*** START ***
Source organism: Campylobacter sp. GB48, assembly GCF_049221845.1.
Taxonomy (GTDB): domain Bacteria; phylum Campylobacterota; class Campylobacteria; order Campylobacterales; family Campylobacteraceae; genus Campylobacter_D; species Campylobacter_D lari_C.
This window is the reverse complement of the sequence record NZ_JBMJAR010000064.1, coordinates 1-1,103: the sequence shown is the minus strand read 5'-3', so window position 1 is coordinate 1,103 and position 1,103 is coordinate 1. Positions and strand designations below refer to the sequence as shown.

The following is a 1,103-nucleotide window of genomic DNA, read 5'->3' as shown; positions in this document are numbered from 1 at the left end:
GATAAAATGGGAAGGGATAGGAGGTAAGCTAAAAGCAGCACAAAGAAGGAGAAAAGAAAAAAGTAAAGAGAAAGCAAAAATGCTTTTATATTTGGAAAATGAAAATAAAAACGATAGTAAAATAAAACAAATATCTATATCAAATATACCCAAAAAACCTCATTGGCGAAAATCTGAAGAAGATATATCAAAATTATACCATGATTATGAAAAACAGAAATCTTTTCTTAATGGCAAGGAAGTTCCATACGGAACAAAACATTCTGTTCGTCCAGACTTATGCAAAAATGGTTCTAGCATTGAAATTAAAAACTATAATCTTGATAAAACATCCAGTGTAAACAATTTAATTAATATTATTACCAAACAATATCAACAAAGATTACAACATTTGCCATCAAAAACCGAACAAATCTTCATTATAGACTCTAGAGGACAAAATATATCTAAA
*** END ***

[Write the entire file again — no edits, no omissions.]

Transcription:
Source organism: Campylobacter sp. GB48, assembly GCF_049221845.1.
Taxonomy (GTDB): domain Bacteria; phylum Campylobacterota; class Campylobacteria; order Campylobacterales; family Campylobacteraceae; genus Campylobacter_D; species Campylobacter_D lari_C.
This window is the reverse complement of the sequence record NZ_JBMJAR010000064.1, coordinates 1-1,103: the sequence shown is the minus strand read 5'-3', so window position 1 is coordinate 1,103 and position 1,103 is coordinate 1. Positions and strand designations below refer to the sequence as shown.

The following is a 1,103-nucleotide window of genomic DNA, read 5'->3' as shown; positions in this document are numbered from 1 at the left end:
GATAAAATGGGAAGGGATAGGAGGTAAGCTAAAAGCAGCACAAAGAAGGAGAAAAGAAAAAAGTAAAGAGAAAGCAAAAATGCTTTTATATTTGGAAAATGAAAATAAAAACGATAGTAAAATAAAACAAATATCTATATCAAATATACCCAAAAAACCTCATTGGCGAAAATCTGAAGAAGATATATCAAAATTATACCATGATTATGAAAAACAGAAATCTTTTCTTAATGGCAAGGAAGTTCCATACGGAACAAAACATTCTGTTCGTCCAGACTTATGCAAAAATGGTTCTAGCATTGAAATTAAAAACTATAATCTTGATAAAACATCCAGTGTAAACAATTTAATTAATATTATTACCAAACAATATCAACAAAGATTACAACATTTGCCATCAAAAACCGAACAAATCTTCATTATAGACTCTAGAGGACAAAATATATCTAAA